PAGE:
# List library function remove duplicates from list(possible bug?)

It seems to me that this particular remove duplicates from function only works when it's a flat list, if the list consists of a list of lists, it won't work.

Let's see an example:

Under the hood, it's calling dta_analyze, which would count the occurrence of each element of the list, in this case, it has two identical element, both are list[1], but they are not being correctly identified as equal.

I was expecting it only has one row and the second column should be 2 as follows:
list[1] 2
list[1] 1
list[1] 1

A flat list poses no problem:

I am wondering what's the best way of extending this original functionality to list of lists, I am assuming a predicate has been fed into dta_analyze to determine whether two elements are the same or not, therefore to count the occurrences.

this happens because lists in snap are by reference.

lists aren't compared by having the same contents, they're compared by having the data stored in the same place. in the cases where data would be stored in the same place, this means that changing values of one of the lists would change the other since they're really just the same list.

<[] is identical to []?> does the reference comparison, but every other non-library block:

• <[] = []>
• <[list] contains []?>
• (index of [] in [list])
compares by value, so i'm not sure whether the behavior is intentional or not.

anyways, the first solution i thought of was just a block that replaces lists with identical ones

Thank you @sarpnt for your clear illustration and your code to deal with the issue.

Obviously as you have pointed out, there are some discrepancies between various library blocks when dealing with the "=", for example, keep is also doing as I had expected it to do:

For my purpose, I would use this to identify duplications, rather than relying on remove duplicates function for now, maybe we could have a switch somewhere in the library function to deal with the desired behavior...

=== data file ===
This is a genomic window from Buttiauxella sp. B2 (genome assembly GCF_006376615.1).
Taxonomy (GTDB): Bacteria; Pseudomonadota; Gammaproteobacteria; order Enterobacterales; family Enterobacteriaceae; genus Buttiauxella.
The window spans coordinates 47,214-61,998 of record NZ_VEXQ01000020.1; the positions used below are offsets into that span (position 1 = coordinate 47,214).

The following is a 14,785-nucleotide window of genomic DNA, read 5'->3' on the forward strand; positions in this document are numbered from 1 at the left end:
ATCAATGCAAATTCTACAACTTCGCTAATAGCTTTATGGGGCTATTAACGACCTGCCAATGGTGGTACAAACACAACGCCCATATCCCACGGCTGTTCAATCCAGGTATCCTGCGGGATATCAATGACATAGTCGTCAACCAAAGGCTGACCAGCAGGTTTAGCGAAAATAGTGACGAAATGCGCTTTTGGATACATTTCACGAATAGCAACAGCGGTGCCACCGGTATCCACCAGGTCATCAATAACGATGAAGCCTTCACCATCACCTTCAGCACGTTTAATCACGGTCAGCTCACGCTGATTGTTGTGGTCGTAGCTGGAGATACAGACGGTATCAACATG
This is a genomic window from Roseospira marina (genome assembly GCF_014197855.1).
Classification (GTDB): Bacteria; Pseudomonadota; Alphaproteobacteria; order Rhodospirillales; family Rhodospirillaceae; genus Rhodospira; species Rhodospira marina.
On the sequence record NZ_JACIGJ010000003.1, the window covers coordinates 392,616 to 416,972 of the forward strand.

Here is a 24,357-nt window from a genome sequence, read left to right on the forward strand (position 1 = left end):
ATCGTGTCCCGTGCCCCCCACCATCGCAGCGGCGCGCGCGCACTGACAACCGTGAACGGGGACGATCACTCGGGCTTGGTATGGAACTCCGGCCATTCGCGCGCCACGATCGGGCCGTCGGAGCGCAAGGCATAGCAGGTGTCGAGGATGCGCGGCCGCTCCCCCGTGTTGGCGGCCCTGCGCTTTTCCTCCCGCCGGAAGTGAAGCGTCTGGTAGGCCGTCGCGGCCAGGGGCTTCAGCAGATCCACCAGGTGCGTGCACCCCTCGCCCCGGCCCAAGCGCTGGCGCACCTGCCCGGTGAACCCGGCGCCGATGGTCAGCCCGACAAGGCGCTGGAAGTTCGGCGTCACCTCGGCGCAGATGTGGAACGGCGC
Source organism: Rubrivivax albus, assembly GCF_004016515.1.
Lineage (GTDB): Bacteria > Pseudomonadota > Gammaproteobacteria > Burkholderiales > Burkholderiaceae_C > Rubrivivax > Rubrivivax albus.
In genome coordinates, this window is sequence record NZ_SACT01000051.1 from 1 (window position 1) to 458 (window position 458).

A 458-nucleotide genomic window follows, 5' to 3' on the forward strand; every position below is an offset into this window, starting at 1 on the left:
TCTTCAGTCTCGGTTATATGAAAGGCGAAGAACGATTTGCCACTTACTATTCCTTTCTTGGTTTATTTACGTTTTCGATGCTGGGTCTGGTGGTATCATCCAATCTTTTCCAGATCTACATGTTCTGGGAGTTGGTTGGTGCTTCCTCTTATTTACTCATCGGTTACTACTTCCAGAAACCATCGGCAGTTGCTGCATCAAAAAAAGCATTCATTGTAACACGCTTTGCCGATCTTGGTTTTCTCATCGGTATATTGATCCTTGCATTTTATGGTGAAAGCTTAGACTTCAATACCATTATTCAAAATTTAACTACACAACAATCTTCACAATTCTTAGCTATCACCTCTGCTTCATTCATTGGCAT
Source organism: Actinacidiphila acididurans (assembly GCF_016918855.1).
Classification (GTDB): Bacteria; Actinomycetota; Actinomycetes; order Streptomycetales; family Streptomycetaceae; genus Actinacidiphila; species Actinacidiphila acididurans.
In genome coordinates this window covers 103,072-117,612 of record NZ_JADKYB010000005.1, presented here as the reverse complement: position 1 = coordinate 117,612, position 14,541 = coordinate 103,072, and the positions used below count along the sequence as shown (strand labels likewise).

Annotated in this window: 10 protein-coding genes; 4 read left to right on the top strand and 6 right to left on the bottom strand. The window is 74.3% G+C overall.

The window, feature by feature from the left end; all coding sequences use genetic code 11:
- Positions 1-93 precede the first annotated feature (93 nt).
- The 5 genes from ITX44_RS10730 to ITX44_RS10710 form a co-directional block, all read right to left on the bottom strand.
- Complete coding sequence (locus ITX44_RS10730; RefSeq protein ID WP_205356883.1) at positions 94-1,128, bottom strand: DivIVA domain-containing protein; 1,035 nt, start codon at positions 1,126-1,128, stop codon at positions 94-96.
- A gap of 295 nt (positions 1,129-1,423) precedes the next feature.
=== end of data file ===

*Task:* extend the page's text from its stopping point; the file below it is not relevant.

I created my own remove duplicates (which uses my own my_list_analyzer :-), which uses my own split function. )

I believe all the helper function(s) should be included in the script pic, am I right?

Thanks.

that isn't to do with the keep block, it's the <[] = []> block you put in it. if you were using <[] is identical to []?> it would return an empty list.

Got it, it has to do with the predicate we feed into, thanks @sarpnt !

Just re-read your code @sarpnt, your solution is great, in that we could still use the original function, the process is to recreate a copy of the original list, but replaced it all by the first instance of the list it has found, as you pointed out that "index things of" are also using comparison by value rather than references...

Hmm. The original implementation of REMOVE DUPLICATES would have done what you expected. When Jens invented dta_analyze, for the purpose of making histograms from spreadsheets, he realized that it would also speed up looking for duplicates and I'm not sure if changing the behavior for lists of lists was intentional. One more thing to discuss for the next release...

Thanks @bh for sharing a little background here. I think it would be nice to have the consistent behavior.

List[1] by itself without assigning to a variable seems to be considered as immutable by snap. For example, if you try to do:

Nothing would happen. However, you can do this:

a would be showing as list[1, 3] correctly, somehow assigning list[1] to a variable made it mutable.

Therefore, comparing these "immutable" (or constant) lists would be a sound candidate for comparison by value.

I am quite sure Jens had reasons to, but I would be interested in knowing why Jens made a decision to switch the behavior. I was reading an article on Javascript map function could have undesired side effects if the callback function is changing the original list, could this be the reason why Jens is using the is_identical function? As we are working more on the functional programming aspect, I think it would be nice to make sure that we write our callback function not to have those side effects instead...

I'm not sure what you expect your example (add 2 to (list 1)) to do. It's not that the result of (list 1) is immutable; it's that you don't have a pointer to it, so it's gone, whether or not you ADD something to it. I hope you don't want it to be the case that from that point on in your program, whenever you do (list 1) you actually get the list {1 2}!

There's nothing special about putting it in a variable. You could put it in a list, and then say (add 2 to (item 1 of ...)). But somehow or other you need a pointer to it.

But I don't think all this has anything to do with the question of = comparison vs. is identical to comparison. Those depend only on the values, not on what points to them.

Got it, thanks @bh for your clarification, that makes sense. Since I did not save the pointer, so after adding, I cannot retrieve, it's lost in the "snap" sea...